Pam Kosanke, top female player in the nation!

So with the 2012 season quickly approaching and sizing up the game locally and internationally, it's great to know that a Chicago rugger was name Rugby Magazine's Women's Rugby Play of the Year for 2011. I was able to talk to Pam Kosanke who was honored with the title who said it took her by surprise, but was definitely something nice and rewarding to hear. We talked about her rugby career, what she does to stay in top shop and what she thinks helped her get names player of the year.


Kosanke wasn't always fond of the game of rugby. She played softball in college in Michigan and had made friends with poeple who played rugby who peaked her interest in the game but thought that they were crazy for playing and wasn't interested in the sport at all. After college when she moved to Chicago she was looking for a sport to be involved with and called some friends to find out if there was a team in Chicago she could try out rugby with and they recommended North Shore Women's Rugby Club. She told me,

I didn't like it at first, I couldn't understand what the hell was going on or understand the concept of throwing the ball backwards to move forwards. And then it became fun to just kick, and hit and throw, do a little bit of everything. Took a long time to know what I was doing, and I still feel like I'm always kind of learning and progressing in the sport. It's one of the most maddening sports, I love that the game is changing constantly and you're always learning new strategy,  and so you're always developing.

Konsanke has played for the USA Eagles for both 7s and 15s. She has earned nine caps for playing in 15s games and ten for her participation in 7s including the 2009 Sevens World Cup. Though she was names top player of 2011, she thinks that her come back this year  her kicking was more on, she scored a lot of points and had more confidence and that is what has brought her game to another level of playing.

I don't think that fundamentally I did really well, I think I just figured out how to make an impact. I know know if it's because I'm smarter or more crafty because in terms of using my resources more effectively, because I have to. I also find field vision to be easier for me these days. I think setting people up  and  trying new things on the field , kicks and chases that I haven't done in the past. I just felt more comfortable and an obvious tactic I enjoyed playing around with I felt I played more gutsy and at the same time more efficient. When you make others around you play better everything is easier. There still isn't a time when i walk off the field an don't think I should have had that tackle or made that pass, so I'm always learning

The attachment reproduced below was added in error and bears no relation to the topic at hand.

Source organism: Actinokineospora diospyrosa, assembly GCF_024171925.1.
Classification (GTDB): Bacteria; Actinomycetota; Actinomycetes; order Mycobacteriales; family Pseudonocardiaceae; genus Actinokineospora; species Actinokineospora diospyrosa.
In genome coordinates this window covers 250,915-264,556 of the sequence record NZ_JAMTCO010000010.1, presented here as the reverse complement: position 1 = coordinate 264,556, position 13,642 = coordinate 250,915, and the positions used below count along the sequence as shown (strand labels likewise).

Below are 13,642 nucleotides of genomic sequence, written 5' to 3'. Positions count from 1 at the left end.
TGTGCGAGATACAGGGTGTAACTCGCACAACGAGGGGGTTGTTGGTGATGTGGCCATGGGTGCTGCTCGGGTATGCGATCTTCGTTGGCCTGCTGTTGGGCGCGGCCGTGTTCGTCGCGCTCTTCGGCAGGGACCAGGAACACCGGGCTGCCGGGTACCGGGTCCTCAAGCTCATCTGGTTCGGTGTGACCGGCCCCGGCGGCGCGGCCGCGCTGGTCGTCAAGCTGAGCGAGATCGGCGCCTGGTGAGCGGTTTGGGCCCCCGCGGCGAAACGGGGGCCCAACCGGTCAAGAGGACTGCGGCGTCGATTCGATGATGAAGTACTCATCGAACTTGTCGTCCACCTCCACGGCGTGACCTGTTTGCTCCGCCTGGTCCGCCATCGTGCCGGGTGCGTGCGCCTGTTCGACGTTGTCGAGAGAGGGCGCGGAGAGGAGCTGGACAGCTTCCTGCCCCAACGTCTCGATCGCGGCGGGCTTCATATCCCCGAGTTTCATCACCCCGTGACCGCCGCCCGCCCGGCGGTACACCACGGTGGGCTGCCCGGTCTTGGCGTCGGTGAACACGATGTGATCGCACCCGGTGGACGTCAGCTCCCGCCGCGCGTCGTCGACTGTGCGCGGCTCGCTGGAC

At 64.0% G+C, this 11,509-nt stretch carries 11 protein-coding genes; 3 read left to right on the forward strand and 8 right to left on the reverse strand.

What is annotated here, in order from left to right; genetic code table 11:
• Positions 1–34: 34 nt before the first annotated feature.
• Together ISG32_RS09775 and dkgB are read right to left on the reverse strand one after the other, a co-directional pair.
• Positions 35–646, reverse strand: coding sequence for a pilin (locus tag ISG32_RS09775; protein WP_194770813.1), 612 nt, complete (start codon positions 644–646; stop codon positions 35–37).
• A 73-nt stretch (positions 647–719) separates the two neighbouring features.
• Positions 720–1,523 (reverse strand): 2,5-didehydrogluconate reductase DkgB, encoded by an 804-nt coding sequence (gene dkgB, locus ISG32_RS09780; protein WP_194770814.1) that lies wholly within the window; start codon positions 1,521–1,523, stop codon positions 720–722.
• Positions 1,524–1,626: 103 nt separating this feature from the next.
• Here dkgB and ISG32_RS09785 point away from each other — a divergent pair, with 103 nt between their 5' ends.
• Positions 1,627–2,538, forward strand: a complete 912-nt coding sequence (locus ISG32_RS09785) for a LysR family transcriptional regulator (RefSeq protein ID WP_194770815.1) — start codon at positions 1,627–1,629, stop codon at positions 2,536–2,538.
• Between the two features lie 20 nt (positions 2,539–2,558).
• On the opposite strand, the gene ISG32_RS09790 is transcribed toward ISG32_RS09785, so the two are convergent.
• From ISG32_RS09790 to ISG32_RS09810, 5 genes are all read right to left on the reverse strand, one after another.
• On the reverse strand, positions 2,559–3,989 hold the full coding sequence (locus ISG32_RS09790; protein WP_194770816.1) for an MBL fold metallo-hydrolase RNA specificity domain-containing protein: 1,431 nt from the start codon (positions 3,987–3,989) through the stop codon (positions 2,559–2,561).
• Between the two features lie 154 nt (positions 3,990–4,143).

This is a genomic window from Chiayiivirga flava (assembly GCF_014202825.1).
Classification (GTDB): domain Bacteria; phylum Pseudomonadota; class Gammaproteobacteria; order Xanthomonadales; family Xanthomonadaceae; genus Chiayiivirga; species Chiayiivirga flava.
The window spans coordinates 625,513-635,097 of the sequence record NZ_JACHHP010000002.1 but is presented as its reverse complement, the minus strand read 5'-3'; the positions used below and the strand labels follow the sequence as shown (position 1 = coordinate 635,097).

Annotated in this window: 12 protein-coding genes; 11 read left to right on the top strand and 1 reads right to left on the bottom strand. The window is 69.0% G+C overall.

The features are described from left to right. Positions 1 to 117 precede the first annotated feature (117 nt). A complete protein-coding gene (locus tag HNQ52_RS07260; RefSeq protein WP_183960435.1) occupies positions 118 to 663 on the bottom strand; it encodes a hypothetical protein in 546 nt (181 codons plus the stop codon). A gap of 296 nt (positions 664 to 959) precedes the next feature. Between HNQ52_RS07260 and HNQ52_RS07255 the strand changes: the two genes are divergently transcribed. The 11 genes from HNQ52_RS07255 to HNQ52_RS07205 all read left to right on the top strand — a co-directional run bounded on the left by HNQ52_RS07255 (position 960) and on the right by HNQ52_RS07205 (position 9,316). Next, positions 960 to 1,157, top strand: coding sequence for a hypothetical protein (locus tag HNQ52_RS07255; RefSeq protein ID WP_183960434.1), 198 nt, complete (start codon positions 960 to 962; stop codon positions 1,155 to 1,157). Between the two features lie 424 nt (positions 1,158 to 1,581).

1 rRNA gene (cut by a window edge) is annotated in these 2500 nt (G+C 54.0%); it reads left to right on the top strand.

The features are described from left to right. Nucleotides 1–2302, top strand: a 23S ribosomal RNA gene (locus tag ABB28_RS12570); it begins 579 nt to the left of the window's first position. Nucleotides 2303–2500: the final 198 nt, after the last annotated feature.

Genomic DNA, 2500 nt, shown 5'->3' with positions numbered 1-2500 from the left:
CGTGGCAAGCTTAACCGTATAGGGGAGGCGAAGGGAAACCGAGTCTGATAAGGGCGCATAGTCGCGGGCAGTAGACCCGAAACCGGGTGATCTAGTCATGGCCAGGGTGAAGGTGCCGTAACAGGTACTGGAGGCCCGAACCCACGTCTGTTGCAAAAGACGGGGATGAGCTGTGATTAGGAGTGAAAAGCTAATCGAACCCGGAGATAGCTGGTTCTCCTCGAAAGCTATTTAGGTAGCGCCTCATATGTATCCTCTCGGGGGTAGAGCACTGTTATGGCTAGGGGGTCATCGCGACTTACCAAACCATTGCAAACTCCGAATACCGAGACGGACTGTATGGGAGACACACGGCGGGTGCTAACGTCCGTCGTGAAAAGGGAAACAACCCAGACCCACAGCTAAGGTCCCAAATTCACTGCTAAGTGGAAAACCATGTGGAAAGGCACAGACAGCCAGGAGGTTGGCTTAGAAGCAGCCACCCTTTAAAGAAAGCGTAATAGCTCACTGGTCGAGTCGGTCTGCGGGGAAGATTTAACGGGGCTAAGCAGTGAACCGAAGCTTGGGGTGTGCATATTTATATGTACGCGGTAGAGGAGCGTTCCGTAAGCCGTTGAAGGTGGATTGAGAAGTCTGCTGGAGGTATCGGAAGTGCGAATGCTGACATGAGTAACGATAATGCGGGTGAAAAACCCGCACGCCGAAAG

At age 34, she is one of the more seasoned players and though she has taken time off in previous years to have surgery and is currently not playing to watch concussions she is not near retirement yet. She keeps in top physical shape while she is away from the game by meeting with personal trainer Tony Williams, she does speed training, follows USA Rugby's sprint and weight lifting programs. She likes cardio over weight training and has found that though many players benefit from CrossFit, it's not what she prefers and has found a boot camp that she says, "really kicks my ass, it's all about trying to break you!" She also uses Bally's because it fits into her budget. She also makes up her own circuit training and mixes it up whenever she can.


As for favorite travels, she says its more about the experience than the places she's been. She went to Fiji, to play in an early international rugby game, while women's rugby was still developing on that level, she found that female athletes in the USA had it pretty luck compared to other countries.  Her coach at the time, Emill Signes, always made sure the team had a grass roots experience but staying with other teams, rugby families or on religious compounds. She remembers when she took a warm up lap in Fiji's Suva National Stadium that the women in the stands stood up and cheered for her. It was something that wasn't done before and the first time any women's team had played on the field.  Konsanke said

It was a really interesting experience. It was a very male dominated culture and women's sports wasn't respected. When we came it was a really big deal to have us in the stadium. I got this special ceremonial jersey in recognition of that lap around the stadium and was told you've made women proud today. I thought it was such a big eye opener, and even then USA women and other developed countries have such an advantage and these other countries are really starting from scratch.  It was like traveling back in time to the '60s or '70s

Konsanke is hoping to be back on the field soon and has gone to the new USA Olympic training facility in Chula Vista.  She will not be a resident of the training camp as it is for younger players who are still developing, and she also has a stead career she is cannot just up and leave as younger players can. As for the 2016 Olympics? She said "We'll see as it gets closer."

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